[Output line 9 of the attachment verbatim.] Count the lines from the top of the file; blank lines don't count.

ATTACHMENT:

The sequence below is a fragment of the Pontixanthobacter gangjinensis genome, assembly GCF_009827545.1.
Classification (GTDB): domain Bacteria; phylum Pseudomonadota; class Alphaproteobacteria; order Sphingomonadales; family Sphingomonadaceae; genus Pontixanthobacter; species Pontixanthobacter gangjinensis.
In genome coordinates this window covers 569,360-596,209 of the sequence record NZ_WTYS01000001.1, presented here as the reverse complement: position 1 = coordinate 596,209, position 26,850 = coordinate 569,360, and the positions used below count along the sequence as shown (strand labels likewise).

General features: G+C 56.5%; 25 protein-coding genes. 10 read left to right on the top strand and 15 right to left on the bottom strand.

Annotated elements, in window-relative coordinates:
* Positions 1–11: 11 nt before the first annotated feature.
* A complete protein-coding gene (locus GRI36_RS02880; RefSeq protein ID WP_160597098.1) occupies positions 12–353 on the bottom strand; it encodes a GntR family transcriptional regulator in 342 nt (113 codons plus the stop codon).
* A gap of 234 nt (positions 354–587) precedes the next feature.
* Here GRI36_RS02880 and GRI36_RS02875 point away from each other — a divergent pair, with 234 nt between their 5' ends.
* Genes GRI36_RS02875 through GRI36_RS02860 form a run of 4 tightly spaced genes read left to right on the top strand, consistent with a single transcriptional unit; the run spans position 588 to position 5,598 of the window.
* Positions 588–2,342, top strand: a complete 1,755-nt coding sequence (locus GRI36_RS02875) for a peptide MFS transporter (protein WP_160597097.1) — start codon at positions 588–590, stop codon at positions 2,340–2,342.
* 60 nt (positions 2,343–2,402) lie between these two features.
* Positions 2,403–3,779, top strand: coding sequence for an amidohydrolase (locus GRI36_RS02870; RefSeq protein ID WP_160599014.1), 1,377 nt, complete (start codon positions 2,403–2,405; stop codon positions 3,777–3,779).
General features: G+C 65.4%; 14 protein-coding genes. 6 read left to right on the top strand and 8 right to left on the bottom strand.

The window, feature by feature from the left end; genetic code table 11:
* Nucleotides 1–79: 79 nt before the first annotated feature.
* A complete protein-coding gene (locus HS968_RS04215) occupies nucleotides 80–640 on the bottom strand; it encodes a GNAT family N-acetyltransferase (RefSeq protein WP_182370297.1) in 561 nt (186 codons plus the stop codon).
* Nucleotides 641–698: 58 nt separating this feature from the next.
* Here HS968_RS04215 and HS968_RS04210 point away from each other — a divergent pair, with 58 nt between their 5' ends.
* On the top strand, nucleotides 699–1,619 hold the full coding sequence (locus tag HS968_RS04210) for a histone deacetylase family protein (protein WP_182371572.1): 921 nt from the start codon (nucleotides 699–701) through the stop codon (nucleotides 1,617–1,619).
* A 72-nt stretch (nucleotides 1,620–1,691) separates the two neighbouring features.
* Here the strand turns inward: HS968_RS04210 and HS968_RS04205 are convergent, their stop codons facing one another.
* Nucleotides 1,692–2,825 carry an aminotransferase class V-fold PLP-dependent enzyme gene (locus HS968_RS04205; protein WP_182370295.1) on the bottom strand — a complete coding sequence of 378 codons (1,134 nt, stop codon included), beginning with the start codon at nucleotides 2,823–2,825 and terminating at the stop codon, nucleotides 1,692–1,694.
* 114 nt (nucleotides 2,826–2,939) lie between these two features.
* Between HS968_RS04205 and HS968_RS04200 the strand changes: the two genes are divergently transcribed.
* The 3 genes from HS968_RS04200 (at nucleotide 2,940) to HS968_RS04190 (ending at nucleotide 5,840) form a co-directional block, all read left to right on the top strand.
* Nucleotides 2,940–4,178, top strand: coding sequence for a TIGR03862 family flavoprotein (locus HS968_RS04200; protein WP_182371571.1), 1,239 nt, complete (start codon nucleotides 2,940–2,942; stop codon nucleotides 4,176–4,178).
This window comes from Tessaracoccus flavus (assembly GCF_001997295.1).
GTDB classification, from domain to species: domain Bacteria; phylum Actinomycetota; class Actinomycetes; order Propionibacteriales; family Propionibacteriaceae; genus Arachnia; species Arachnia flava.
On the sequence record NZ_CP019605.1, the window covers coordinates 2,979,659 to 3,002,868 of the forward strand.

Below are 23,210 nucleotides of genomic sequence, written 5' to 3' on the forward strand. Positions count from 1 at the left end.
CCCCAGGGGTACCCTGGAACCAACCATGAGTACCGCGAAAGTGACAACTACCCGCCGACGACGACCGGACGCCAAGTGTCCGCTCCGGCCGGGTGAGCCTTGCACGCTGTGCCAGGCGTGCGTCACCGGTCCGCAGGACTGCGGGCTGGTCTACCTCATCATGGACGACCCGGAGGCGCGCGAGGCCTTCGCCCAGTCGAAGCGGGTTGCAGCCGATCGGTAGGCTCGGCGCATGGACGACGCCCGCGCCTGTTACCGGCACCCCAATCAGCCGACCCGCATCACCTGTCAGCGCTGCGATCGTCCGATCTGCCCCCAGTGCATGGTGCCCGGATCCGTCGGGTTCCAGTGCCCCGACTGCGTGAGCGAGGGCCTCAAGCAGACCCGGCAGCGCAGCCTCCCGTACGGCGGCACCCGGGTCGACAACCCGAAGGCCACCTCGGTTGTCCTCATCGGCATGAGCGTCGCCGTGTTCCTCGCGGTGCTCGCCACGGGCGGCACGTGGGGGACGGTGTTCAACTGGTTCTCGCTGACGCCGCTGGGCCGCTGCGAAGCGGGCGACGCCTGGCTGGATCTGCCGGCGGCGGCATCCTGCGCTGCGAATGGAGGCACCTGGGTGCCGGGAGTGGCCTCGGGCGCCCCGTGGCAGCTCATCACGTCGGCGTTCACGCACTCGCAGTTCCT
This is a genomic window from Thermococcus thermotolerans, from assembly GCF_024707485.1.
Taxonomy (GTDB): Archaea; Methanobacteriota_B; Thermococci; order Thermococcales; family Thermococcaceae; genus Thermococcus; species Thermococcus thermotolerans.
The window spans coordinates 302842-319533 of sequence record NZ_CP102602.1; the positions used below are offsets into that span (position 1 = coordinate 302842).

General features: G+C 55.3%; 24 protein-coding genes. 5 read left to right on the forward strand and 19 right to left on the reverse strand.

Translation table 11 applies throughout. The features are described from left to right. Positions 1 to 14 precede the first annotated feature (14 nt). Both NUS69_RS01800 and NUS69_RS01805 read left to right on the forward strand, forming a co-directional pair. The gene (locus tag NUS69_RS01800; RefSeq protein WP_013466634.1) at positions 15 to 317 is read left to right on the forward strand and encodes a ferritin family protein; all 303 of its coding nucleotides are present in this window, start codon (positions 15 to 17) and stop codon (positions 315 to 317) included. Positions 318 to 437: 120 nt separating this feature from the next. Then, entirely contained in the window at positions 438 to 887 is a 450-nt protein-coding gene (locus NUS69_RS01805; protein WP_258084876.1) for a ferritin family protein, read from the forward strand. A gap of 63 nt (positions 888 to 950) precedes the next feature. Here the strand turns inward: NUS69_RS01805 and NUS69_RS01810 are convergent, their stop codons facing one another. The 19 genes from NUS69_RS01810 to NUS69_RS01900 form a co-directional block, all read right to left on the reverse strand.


* Here GRI36_RS02880 and GRI36_RS02875 point away from each other — a divergent pair, with 234 nt between their 5' ends.